Avoiding the additional stamp duty by transfer of deeds?

Avoiding the additional stamp duty by transfer of deeds?

10:01 AM, 6th January 2022, About 3 weeks ago 15

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I bought a 2-bed flat in 2016 in Scotland as my main residence for £167k and have £77k left on the mortgage, the flat I believe now to be worth only ~£90k.

I moved back to England and bought a second home in 2019 (main residence) for £267k with £200k left on the mortgage, the house I believe now to be worth ~£300k.

I didn’t want to sell my flat because of the huge loss I would make, so I rent it out to a friend (albeit still on a residential mortgage) including bills but for less than the monthly mortgage payments + bills etc.

I paid additional surplus stamp duty on my second home in England (~£12,000) but understand if I sell my flat within 3 years I can get the additional part (~£8k) back but when my flat is worth so much less now than in 2016, I don’t want to sell it and accept the loss especially when it is being rented out.

I am a higher taxpayer (40%) and my girlfriend is a lower taxpayer (she doesn’t own any property) and my mother is a lower taxpayer (shared 50% ownership with my dad and mortgage free). My mother inherited a house off her mother in 2020 mortgage free and rents it out as an HMO. I have a sister who is also a lower taxpayer and homeowner. I don’t have any children.

I am the only one down on both mortgages but interested in purchasing a new property with my girlfriend (£400k-ish in England) but don’t want to pay the £22k stamp duty bill and don’t really want to sell my first flat at a significant loss. My second main home in England I am happy to sell as it’s increased in value but don’t really need to, to afford the third shared place with my girlfriend, so I am open to keeping and rent it out or selling.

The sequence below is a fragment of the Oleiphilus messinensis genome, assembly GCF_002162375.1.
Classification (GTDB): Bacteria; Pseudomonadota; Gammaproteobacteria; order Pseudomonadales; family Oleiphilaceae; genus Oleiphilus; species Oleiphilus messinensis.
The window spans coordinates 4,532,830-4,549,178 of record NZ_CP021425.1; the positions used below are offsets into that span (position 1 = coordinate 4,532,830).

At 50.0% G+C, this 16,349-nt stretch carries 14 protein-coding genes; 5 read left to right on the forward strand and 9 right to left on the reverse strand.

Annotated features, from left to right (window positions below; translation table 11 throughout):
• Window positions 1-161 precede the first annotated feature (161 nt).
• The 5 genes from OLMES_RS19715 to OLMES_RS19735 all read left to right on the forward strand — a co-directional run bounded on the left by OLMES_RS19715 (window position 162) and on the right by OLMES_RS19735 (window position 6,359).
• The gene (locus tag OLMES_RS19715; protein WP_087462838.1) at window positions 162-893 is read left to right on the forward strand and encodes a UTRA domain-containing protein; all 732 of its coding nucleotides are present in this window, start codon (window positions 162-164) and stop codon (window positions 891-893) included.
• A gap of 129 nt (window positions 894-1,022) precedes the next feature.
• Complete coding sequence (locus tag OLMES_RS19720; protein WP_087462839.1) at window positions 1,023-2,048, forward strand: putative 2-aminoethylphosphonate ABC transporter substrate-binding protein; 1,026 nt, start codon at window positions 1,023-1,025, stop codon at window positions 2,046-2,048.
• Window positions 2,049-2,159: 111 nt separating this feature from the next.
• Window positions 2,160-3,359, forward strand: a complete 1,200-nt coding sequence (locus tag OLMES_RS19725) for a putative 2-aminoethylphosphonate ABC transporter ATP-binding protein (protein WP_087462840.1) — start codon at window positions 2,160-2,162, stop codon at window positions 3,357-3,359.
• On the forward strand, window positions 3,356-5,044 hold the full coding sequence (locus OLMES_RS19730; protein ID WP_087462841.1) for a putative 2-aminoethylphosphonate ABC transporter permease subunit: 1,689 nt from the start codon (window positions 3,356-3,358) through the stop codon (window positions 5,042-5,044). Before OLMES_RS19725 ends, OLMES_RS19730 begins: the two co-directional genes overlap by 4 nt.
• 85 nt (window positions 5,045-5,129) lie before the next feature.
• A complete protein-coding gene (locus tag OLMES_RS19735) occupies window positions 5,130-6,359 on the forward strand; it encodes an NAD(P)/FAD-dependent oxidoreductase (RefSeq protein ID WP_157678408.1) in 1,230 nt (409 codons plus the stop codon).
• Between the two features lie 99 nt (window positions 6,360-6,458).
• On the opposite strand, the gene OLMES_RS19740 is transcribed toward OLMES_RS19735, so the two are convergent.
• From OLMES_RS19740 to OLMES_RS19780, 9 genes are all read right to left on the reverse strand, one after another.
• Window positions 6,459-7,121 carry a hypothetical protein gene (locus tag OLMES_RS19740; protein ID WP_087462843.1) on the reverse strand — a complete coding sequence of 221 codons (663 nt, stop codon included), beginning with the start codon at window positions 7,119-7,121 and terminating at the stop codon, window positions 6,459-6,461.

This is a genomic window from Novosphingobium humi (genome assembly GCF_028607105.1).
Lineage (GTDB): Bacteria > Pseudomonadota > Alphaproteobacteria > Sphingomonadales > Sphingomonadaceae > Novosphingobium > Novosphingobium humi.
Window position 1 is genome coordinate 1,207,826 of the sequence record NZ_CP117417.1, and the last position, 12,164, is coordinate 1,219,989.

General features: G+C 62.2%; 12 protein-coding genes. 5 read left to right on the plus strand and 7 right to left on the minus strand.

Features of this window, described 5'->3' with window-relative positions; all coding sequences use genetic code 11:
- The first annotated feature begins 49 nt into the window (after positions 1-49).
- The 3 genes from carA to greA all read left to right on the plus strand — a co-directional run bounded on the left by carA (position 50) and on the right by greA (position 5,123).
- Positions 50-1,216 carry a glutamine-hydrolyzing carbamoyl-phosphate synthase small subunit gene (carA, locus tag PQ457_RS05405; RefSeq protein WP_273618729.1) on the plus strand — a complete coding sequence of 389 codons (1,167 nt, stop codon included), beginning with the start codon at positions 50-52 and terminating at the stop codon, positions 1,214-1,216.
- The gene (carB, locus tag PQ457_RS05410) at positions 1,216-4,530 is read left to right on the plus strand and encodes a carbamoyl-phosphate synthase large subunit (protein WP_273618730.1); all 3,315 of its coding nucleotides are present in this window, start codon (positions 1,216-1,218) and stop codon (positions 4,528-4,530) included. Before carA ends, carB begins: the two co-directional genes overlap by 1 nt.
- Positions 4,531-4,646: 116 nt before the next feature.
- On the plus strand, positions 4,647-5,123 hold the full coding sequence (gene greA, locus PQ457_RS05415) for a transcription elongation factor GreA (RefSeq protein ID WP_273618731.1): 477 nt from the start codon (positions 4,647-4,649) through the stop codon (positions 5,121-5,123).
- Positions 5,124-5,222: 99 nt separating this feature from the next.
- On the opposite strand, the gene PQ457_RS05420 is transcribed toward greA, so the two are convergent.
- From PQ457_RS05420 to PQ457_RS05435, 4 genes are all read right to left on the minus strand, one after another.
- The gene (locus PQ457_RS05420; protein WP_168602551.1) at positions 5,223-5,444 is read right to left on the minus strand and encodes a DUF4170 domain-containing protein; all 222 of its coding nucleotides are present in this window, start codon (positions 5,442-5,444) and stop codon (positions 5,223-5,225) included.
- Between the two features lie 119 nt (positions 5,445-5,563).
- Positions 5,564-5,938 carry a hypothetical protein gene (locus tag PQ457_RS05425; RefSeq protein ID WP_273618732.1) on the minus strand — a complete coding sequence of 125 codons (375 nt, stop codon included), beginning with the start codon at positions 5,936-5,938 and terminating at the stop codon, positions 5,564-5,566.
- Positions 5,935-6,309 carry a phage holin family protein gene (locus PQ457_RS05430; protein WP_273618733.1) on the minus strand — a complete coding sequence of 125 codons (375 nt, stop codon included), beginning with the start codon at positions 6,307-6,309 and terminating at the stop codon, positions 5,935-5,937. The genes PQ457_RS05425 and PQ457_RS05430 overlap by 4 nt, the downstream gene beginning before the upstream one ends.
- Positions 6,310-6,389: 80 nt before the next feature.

My girlfriend doesn’t have as much savings or a high paid job so wouldn’t be able to afford £400k new home and soon as my name is involved we would be stung with a £22k stamp duty bill as it stands. I don’t particularly want to give my girlfriend £50kish, and it all be under her name as owner as it would leave me vulnerable and friends of friends have found themselves in a position which they significantly regretted doing similar.

I appreciate it may sound like I am trying to have my cake and eat it, while also insuring myself against risk, but we have to start somewhere –

Is there any options I can take such as transfer deed of flat to Mum as beneficiary and her pay the £1,500 (3% of the £50k which is above the threshold of £40k if valued at £90k) but I still pay the mortgage and sell my second home the usual way to avoid the additional stamp on my third shared place with girlfriend and I get the £8k additional stamp back (minus £1,500 I would give back to Mum)?

Or move both current properties over to a LTD/LLP?

Many thanks

Mike



Comments

by Katy Ann

9:09 AM, 8th January 2022, About 3 weeks ago

Reply to the comment left by michael O'Connor at 07/01/2022 - 14:56
It doesn't say “major stake”; it says “major interest”, which is a different thing. “Major interest” means either a freehold or leasehold interest, as distinct from (say) a lesser kind of right over the property such as a licence to use the property short term.

by Crossed_Swords

11:49 AM, 8th January 2022, About 3 weeks ago

Which property is nominated as your PPR main residence? You can only have one. Ignoring the issues about letting on a residential mortgage, if you are within the 2-year period when you can elect, choose the English property (sounds like you already have). Then when you sell the Scottish property you can declare a loss for CGT which can be carried forward and set off against future CGT gain. Your rent on the Scottish property is taxable and mortgage interest is not deductible.

by Crossed_Swords

11:55 AM, 8th January 2022, About 3 weeks ago

Correction: mortgage interest is relieved at the basic rate

by michael O'Connor

12:11 PM, 8th January 2022, About 3 weeks ago

Reply to the comment left by Crossed_Swords at 08/01/2022 - 11:49
I am English and larger house is my
Main.
That sounds like a plan. Not sure when I sell my Scottish flat, say if it’s 2030 at £50k loss and I don’t sell my main residence at that time until 2040 at £30k gain, I’d only pay CGT on £20k despite it being different tax years

by michael O'Connor

13:21 PM, 8th January 2022, About 3 weeks ago

Reply to the comment left by michael O'Connor at 08/01/2022 - 12:11
* pay zero as I’m minus £20k.
Was thinking it would have to be in same tax year but il read into that further. Thanks


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